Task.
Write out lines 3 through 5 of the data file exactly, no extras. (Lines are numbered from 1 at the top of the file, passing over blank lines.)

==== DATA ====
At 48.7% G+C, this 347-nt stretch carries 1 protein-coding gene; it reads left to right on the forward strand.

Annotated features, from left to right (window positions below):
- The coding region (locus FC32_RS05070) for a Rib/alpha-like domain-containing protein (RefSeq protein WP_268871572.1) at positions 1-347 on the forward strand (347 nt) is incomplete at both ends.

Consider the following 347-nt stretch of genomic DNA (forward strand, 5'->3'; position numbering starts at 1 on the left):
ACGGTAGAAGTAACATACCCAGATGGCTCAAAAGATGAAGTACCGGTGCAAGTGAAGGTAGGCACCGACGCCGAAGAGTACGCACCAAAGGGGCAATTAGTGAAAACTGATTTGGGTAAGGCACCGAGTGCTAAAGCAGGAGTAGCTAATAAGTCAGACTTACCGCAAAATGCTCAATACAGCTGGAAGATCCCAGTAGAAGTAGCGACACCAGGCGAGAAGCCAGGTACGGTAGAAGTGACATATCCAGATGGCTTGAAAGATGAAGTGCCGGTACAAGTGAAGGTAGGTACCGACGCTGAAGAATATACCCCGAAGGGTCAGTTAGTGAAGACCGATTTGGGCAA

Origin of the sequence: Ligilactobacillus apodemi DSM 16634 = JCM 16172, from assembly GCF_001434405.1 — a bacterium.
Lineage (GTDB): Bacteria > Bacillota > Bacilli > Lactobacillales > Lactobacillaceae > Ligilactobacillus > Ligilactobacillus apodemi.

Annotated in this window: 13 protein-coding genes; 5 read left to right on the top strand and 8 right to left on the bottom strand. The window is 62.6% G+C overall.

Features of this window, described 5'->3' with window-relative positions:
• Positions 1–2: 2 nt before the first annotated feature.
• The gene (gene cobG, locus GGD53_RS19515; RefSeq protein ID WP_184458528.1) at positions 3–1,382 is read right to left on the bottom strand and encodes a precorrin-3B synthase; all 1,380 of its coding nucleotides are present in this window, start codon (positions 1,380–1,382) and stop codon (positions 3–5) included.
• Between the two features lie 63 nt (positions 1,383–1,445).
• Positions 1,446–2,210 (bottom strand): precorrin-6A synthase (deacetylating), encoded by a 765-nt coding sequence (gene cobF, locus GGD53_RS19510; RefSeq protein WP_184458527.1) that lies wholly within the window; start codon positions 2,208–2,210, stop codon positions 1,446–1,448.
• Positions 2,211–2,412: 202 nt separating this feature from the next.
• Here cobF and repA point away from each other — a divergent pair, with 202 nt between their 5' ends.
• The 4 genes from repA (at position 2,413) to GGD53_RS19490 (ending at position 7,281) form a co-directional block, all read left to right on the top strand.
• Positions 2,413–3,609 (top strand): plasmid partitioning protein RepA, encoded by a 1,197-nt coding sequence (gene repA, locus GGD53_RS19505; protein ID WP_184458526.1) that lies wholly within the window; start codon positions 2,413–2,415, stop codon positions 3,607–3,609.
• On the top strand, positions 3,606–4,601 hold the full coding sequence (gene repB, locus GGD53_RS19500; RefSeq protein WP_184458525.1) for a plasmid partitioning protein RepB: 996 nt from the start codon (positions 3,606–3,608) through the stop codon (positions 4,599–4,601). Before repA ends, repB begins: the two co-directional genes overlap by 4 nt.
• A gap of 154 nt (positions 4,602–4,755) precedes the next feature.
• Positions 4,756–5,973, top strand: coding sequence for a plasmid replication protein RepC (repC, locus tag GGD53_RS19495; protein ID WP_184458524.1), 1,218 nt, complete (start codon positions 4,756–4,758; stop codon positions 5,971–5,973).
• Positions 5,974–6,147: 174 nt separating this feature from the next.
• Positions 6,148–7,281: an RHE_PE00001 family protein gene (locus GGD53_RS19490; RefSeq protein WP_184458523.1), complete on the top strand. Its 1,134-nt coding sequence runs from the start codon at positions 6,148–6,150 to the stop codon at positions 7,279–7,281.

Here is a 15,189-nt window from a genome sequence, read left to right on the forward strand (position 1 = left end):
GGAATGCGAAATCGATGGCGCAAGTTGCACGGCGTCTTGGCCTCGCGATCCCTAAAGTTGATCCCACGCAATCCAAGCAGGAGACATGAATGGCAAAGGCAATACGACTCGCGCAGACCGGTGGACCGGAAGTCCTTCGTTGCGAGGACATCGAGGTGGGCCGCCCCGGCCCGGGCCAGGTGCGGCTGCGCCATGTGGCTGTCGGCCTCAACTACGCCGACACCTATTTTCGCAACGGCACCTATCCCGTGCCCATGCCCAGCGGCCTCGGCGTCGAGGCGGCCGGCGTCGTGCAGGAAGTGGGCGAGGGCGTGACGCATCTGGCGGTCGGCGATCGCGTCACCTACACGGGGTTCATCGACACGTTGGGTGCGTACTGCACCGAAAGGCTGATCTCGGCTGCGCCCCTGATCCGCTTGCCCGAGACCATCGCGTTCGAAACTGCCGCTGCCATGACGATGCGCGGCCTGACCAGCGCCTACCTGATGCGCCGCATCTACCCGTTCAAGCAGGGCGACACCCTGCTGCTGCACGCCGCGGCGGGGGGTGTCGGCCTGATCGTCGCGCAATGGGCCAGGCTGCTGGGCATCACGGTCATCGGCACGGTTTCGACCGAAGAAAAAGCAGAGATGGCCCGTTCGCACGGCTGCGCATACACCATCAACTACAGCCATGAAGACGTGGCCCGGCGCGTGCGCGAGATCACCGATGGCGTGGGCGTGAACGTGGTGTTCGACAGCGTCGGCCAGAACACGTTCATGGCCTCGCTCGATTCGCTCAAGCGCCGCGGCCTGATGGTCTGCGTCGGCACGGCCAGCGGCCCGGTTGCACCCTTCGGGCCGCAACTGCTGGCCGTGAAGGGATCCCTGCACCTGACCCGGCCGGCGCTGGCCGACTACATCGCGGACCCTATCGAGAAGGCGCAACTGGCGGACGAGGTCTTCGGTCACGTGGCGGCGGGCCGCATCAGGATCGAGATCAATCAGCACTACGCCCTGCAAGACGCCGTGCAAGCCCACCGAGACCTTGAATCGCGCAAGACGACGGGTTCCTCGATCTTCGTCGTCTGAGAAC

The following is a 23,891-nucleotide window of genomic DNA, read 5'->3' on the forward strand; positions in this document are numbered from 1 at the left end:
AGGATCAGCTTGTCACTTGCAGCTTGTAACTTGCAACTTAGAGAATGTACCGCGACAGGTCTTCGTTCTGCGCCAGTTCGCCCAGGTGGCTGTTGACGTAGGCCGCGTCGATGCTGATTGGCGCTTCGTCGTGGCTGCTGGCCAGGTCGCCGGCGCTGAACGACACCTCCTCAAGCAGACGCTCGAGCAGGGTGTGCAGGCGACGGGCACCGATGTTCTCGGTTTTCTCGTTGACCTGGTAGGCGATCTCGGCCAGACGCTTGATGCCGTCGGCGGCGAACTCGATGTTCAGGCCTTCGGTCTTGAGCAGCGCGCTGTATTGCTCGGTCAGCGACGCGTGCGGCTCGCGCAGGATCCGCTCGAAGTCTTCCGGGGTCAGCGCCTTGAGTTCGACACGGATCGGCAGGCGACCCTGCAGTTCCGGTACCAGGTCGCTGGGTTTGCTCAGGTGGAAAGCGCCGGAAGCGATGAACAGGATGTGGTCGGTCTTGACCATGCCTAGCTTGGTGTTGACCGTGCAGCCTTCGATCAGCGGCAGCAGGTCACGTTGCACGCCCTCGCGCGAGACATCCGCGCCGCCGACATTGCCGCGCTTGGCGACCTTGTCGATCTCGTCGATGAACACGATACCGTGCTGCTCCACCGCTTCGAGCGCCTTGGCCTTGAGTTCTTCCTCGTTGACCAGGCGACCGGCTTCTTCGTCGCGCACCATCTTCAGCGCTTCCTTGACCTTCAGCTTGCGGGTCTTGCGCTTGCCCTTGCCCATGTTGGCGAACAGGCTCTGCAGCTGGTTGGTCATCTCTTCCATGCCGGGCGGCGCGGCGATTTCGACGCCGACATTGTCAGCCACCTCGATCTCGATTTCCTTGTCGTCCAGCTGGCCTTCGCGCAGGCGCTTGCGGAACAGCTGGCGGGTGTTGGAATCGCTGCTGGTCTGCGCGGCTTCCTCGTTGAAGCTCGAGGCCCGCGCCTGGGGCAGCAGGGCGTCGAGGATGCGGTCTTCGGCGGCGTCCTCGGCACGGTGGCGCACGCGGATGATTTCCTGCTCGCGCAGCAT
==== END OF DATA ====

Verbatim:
- The coding region (locus FC32_RS05070) for a Rib/alpha-like domain-containing protein (RefSeq protein WP_268871572.1) at positions 1-347 on the forward strand (347 nt) is incomplete at both ends.

Consider the following 347-nt stretch of genomic DNA (forward strand, 5'->3'; position numbering starts at 1 on the left):
ACGGTAGAAGTAACATACCCAGATGGCTCAAAAGATGAAGTACCGGTGCAAGTGAAGGTAGGCACCGACGCCGAAGAGTACGCACCAAAGGGGCAATTAGTGAAAACTGATTTGGGTAAGGCACCGAGTGCTAAAGCAGGAGTAGCTAATAAGTCAGACTTACCGCAAAATGCTCAATACAGCTGGAAGATCCCAGTAGAAGTAGCGACACCAGGCGAGAAGCCAGGTACGGTAGAAGTGACATATCCAGATGGCTTGAAAGATGAAGTGCCGGTACAAGTGAAGGTAGGTACCGACGCTGAAGAATATACCCCGAAGGGTCAGTTAGTGAAGACCGATTTGGGCAA